Healthy habits in Ayurveda 4
Annaharartham Karma Kuryadanindyam, Kuryadaharam Prana Sandharnartham | Pranaha Sandharyastatva Jijnasanartham, Tatvam Jijnasya Yena Bhuryo Na Duhkham – Yoga Vashishtha
Earn your food by proper, just, and honest means. Eat it with purity to sustain your vital energy. Elevate your vital energy to be able to gain knowledge and attain vigorous potentials to get rid of all infirmities and sorrows.
The food we eat is used in the production and strengthening of seven dhatus (tissues) in the body. At a gross level these dhatus are physiological fluids, blood, serum, flesh, bones, muscles and sperm/ovum. Food is given foremost importance in prevention as well as in cure of diseases as well as what kind of food should be taken for sustenance of a healthy body. As the levels of the three functional energies; vata, pitta, and kapha are regarded here to characterize one’s natural constitution, the triumphant of proper food, sound sleep and chastity are the predominant factors in regulating the health of the mind/body system. Of these three, food is given maximum importance as it plays a direct role in the maintenance of the seven dhatus and in affecting the balance of the tridosa.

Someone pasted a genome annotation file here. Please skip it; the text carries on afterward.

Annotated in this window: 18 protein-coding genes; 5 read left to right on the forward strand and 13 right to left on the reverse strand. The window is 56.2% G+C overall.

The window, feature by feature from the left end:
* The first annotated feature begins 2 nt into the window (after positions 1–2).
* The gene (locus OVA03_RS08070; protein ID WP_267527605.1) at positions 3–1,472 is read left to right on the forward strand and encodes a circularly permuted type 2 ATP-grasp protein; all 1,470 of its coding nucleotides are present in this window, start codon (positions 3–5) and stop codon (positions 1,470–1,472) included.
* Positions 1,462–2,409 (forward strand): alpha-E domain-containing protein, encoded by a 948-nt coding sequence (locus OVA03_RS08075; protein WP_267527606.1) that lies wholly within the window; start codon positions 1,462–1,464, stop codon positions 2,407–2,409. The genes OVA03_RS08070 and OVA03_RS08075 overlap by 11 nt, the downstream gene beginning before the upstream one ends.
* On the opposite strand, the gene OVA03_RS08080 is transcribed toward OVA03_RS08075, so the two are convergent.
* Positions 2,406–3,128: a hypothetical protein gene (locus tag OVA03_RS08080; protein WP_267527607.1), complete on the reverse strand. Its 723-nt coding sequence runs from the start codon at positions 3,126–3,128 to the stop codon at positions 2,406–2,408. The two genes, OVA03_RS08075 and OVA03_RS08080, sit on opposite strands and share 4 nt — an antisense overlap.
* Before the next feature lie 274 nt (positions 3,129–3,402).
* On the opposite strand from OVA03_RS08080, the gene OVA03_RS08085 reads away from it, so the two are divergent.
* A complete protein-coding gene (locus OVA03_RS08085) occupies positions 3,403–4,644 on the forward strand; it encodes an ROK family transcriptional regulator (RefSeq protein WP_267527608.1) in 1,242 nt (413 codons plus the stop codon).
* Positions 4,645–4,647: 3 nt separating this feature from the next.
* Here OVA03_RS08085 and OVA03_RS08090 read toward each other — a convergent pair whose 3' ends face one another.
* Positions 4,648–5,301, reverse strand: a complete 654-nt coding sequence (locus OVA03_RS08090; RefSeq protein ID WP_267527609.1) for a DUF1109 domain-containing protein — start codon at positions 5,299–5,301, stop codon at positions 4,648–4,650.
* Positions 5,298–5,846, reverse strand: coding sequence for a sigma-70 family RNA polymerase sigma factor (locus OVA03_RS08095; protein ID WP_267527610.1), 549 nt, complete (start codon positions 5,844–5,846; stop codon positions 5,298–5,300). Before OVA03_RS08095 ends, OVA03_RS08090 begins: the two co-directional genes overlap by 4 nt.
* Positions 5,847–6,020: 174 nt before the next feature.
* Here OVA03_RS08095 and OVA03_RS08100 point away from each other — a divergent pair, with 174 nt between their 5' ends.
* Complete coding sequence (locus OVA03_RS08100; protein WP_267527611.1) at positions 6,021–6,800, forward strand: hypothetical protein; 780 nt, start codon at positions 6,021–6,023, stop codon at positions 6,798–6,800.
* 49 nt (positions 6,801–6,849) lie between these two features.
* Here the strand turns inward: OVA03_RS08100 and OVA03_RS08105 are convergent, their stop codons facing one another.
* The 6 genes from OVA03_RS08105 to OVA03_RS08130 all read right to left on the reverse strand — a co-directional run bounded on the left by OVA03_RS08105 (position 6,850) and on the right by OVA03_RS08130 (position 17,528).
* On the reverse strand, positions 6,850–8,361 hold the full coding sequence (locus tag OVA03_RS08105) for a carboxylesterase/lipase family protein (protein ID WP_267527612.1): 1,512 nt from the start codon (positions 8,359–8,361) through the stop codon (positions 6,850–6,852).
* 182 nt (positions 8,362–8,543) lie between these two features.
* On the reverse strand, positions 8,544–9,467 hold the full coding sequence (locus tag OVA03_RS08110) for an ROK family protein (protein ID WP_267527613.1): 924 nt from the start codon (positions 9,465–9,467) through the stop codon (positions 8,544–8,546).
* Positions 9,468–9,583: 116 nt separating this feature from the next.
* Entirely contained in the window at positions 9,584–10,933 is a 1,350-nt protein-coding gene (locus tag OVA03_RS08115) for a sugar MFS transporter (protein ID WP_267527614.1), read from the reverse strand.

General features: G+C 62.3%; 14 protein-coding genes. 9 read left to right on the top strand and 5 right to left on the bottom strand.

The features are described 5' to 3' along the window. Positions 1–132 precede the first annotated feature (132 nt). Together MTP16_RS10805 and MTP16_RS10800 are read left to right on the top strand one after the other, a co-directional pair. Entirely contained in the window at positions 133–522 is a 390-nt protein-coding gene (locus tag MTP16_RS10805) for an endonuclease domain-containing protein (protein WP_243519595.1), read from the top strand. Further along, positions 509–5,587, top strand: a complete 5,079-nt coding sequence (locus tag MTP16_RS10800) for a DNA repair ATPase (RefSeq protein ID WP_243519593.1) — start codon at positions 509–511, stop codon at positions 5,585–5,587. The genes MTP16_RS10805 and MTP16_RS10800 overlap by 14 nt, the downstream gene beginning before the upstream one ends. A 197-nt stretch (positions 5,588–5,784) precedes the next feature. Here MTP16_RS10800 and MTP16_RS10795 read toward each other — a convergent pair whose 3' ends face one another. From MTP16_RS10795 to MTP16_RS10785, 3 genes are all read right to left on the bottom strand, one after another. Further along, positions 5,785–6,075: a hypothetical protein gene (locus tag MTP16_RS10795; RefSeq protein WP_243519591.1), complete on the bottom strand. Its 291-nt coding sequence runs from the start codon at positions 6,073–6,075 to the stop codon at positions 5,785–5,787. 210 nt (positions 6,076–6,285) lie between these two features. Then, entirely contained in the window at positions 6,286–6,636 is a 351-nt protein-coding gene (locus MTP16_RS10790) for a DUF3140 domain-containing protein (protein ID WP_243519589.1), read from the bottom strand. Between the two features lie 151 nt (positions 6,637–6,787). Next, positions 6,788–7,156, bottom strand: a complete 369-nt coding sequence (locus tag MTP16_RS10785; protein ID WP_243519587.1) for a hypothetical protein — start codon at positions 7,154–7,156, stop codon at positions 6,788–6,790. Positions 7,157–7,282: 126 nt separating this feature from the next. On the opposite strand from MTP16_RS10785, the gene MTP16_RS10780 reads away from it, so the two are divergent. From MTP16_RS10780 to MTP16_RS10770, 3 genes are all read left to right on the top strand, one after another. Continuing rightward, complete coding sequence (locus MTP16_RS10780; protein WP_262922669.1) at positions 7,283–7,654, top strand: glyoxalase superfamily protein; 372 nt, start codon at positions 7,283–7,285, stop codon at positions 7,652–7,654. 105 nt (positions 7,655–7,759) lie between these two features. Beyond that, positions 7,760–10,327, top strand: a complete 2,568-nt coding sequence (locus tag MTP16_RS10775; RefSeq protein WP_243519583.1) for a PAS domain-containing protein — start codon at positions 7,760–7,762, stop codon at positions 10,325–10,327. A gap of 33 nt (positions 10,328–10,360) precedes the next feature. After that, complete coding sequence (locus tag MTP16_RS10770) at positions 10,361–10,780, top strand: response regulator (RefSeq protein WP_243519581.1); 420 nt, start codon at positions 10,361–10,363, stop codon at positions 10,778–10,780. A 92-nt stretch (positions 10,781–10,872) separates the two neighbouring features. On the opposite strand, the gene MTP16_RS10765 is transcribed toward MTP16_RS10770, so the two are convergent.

There is no constraint of diet imposed in the Allopathic methods of treatment and Allopathic doctors have less than 20 hours of nutrition on average in their education. As of 2004, medical students across the US only averaged about 24 contact-hours of nutrition education during medical school. Also, medicines are given principal importance in allopathy with very little understanding of there being any responsibility of the individual in how they are eating and living having any effect on their health or disease.
Ayurveda appropriately selects and controls diet as an integral part of treatment to enhance vitality and regulate the medicinal effects in natural harmony with the entire system of the body and mind . Charaka has explained six aspects which should be considered in deciding what is worth eating and what is not in a given condition.
Matrakalakriya Bhumidehadosa Gunantaram | Prapya Tattaddhi Dashyante Tato Bhavastatha Thata | Tasmatsvabhavo Nirdistastatha Matradirashrayah | Tadapekshyobhayam Karm Prayojyam Siddhimicchata | Tadeva Hyapathyam Deshakala San yogaviryapramanati Yoga dbhuyastarampathyam Sampadyate | Tatra Khalvimani Astavaharvidhivishesayatanani Bhavanti | Tadyathaprakatikarana San yoga rashideshakalopa yogaSansthopayoktastemani Bhavanti|| Charaka Sutrasthana
1 Quantity of food